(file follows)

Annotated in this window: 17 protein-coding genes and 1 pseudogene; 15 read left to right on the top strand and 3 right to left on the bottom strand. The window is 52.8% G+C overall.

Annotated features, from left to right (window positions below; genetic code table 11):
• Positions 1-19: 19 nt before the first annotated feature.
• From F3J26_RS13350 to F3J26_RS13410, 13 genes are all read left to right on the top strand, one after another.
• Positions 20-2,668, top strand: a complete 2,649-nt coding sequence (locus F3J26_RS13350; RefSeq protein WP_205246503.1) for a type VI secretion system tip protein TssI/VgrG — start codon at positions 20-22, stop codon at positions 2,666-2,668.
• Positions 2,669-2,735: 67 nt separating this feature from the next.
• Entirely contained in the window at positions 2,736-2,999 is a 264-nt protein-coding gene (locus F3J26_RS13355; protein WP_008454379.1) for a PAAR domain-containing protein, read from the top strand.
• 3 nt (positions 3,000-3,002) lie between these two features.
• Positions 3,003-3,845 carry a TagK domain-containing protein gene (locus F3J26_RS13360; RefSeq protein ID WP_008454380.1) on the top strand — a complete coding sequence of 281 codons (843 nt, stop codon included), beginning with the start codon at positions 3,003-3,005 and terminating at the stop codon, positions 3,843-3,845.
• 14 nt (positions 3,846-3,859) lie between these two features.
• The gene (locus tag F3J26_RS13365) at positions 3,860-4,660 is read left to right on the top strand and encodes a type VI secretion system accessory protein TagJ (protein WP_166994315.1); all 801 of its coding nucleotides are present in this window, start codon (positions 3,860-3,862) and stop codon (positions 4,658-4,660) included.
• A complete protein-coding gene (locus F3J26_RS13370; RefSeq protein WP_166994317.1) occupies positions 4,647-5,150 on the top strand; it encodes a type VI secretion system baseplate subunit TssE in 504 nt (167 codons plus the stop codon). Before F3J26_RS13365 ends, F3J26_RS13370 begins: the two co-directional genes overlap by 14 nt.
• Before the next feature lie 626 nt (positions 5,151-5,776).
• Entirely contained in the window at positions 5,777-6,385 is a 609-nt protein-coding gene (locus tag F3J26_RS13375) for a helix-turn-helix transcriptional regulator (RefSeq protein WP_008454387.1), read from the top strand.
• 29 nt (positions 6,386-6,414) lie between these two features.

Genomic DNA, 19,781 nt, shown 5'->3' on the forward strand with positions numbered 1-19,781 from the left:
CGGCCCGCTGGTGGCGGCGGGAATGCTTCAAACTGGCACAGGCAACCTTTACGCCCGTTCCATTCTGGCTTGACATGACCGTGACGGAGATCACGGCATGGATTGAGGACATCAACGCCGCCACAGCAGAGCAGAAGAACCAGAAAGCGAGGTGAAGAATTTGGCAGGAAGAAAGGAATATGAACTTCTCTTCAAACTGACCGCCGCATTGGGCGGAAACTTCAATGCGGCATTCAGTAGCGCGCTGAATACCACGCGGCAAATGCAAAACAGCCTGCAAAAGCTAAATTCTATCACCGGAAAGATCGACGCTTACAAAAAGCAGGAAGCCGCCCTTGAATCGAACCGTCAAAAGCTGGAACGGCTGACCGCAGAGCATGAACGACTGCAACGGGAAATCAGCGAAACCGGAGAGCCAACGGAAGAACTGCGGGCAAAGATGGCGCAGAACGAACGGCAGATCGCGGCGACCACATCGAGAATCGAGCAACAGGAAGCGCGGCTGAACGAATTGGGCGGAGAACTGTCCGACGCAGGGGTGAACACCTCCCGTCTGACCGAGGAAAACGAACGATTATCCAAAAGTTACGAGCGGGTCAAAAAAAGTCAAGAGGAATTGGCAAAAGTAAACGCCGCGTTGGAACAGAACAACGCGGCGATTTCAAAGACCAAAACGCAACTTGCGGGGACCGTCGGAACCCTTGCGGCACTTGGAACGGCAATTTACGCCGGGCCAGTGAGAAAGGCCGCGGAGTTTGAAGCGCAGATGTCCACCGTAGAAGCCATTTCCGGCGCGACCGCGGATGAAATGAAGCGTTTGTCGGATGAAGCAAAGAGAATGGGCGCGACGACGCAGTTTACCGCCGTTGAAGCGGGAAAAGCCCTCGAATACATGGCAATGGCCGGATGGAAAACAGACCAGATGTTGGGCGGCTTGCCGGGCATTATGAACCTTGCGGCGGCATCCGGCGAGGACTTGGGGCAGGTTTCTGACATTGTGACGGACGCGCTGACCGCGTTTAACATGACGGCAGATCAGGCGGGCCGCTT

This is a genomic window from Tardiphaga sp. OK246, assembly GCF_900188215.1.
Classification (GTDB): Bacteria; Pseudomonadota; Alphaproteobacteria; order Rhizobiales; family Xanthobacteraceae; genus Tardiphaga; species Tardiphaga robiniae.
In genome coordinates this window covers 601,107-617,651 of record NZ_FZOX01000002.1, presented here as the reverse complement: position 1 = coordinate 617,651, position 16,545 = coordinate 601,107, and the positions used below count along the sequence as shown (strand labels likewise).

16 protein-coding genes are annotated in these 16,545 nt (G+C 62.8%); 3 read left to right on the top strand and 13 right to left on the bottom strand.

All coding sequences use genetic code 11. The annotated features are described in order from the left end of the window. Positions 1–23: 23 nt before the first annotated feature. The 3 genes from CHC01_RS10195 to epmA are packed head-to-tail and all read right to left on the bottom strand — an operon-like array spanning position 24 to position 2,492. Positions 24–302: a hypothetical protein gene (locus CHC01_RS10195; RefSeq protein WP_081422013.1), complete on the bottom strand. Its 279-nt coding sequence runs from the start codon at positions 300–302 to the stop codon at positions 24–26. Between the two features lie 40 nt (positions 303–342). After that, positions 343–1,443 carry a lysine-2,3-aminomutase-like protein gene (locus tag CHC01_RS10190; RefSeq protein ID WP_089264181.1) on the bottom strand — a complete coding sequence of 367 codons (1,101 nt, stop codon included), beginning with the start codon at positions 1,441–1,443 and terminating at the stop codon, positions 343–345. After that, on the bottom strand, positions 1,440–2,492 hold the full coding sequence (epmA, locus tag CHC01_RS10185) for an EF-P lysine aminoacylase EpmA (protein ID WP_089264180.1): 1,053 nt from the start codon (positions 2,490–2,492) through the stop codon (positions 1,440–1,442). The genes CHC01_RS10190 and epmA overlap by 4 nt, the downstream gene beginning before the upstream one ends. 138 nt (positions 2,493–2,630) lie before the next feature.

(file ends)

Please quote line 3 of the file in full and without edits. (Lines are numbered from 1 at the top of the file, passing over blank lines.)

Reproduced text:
• Positions 1-19: 19 nt before the first annotated feature.